The following steps outline how to use cookie-free domains in Wordpress:

  1. Create a subdomain such as static.yourwebsite.com which is where you will deliver all your static files from.
  2. Point your new subdomain to the /wp-content directory of your WordPress installation. For cPanel users, you will need to update the document root field from public_html/static to public_html/wp-content like the screenshot below. cpanel document root
  3. Edit your wp-config.php file to reflect the following:
    define("WP_CONTENT_URL", "http://static.yourwebsite.com"); 
    define("COOKIE_DOMAIN", "www.yourwebsite.com");
  4. Run the following command in your SQL database, this will ensure all post URLs are directed to the new subdomain:
    UPDATE wp_posts SET post_content = REPLACE(post_content,'www.yourwebsite.com/wp-content/','static.yourwebsite.com/')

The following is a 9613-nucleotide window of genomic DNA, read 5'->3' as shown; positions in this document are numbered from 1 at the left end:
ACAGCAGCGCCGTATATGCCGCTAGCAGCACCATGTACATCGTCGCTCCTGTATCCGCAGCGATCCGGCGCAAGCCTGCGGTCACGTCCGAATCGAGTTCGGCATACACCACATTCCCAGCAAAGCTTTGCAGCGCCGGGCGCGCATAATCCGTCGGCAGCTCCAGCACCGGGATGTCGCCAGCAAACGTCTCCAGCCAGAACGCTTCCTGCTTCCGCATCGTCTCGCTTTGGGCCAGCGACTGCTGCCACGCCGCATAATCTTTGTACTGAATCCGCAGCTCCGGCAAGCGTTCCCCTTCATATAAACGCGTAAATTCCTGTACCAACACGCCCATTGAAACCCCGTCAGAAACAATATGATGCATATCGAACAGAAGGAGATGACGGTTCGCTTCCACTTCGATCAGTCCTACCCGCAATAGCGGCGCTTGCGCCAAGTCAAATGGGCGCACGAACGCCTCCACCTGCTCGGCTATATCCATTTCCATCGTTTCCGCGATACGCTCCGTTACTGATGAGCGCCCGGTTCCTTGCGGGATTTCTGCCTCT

Now that your cookie domain and static content subdomain are set, you can begin delivering static content without the server setting an unnecessary cookie for static assets.

Cookie-Free Domains and CDNs

You can also use a CDN to deliver your static assets and use cookie-free domains while at the same time benefiting from the features a CDN has to offer. With KeyCDN, once you have setup a Pull Zone and retrieved the zone url or Zonealias, you can simply integrate this into your chosen CMS or Framework.

KeyCDN provides the ability to ignore cookies as well as strip cookies which will completely prevent the client from receiving the Set-Cookie response header.

keycdn use cookie-free domains settings

With this setup, your static content is being delivered via the closest CDN edge server and cookies are automatically stripped ensuring there is no additional cookie latency. This is an easy alternative from moving and configuring your site to deliver static assets from a separate subdomain. With a CDN that strips cookies, you can easily deliver content without cookies while taking advantage of all the other benefits that a CDN has to offer.

YSlow Cookie Free Domain Caveats